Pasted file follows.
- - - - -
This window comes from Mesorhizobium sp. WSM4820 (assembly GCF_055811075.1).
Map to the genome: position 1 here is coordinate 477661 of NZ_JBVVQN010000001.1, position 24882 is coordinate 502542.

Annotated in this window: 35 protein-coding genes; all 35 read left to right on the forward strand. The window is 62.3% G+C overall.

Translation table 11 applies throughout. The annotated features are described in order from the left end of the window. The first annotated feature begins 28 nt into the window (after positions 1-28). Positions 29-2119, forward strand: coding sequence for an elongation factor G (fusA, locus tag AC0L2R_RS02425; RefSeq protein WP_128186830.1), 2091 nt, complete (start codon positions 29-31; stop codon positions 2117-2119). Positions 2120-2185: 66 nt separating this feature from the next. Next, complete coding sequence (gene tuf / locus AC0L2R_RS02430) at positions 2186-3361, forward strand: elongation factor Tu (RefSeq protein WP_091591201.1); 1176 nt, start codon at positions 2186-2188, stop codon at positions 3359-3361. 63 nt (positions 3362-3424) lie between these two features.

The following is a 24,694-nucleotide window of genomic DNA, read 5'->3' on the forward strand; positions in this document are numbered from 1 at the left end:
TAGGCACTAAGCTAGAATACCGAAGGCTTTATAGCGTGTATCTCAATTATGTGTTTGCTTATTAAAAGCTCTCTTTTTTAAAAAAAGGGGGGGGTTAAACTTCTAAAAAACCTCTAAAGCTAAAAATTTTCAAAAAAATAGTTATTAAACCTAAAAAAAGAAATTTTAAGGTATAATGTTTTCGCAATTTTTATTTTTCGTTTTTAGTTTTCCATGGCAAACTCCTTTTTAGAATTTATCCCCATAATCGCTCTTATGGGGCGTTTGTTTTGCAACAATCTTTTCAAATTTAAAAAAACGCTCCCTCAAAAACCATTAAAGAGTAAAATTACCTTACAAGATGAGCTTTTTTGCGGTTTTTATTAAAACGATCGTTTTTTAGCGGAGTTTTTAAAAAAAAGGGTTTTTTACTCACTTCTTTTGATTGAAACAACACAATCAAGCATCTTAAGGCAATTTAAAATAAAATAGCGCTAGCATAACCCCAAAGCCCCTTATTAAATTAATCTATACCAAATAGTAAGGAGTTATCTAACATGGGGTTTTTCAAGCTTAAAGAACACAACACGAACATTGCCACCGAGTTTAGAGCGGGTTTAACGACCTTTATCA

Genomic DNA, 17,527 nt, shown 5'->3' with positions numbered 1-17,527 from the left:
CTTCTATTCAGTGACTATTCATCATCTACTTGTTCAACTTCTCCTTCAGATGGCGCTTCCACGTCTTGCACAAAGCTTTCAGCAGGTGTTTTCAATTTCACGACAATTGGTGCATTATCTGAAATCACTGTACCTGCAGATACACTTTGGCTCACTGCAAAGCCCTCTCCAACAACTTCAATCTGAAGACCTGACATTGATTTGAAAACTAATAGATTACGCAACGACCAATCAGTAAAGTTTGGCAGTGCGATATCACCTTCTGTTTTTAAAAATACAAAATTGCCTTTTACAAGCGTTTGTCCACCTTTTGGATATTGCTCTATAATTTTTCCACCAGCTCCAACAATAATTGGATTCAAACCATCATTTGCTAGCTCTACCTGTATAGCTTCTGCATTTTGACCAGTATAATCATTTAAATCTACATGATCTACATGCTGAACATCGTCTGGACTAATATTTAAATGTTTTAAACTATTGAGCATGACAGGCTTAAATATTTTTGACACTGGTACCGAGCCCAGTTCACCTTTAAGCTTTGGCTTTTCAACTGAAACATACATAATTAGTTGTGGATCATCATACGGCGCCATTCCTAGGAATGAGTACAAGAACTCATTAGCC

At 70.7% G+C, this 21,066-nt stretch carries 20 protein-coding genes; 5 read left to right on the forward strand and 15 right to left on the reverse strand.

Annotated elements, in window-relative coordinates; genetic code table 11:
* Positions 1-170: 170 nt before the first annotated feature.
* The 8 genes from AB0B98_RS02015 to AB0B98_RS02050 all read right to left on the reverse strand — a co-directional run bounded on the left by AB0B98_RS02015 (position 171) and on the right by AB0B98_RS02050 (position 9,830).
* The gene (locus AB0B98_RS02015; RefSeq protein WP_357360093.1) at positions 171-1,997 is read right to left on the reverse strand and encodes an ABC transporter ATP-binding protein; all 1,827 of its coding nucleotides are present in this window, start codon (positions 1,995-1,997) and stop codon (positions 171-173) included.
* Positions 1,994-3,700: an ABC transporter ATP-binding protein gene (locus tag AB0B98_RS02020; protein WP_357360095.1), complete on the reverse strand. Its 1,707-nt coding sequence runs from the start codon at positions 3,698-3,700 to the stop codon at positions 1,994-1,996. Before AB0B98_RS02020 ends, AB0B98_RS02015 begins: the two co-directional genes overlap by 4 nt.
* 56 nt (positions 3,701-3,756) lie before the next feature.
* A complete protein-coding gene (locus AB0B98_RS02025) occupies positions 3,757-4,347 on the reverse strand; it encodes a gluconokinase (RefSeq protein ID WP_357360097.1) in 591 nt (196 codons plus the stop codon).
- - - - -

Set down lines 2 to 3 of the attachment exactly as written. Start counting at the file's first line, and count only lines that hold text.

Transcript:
Map to the genome: position 1 here is coordinate 477661 of NZ_JBVVQN010000001.1, position 24882 is coordinate 502542.

Annotated in this window: 35 protein-coding genes; all 35 read left to right on the forward strand. The window is 62.3% G+C overall.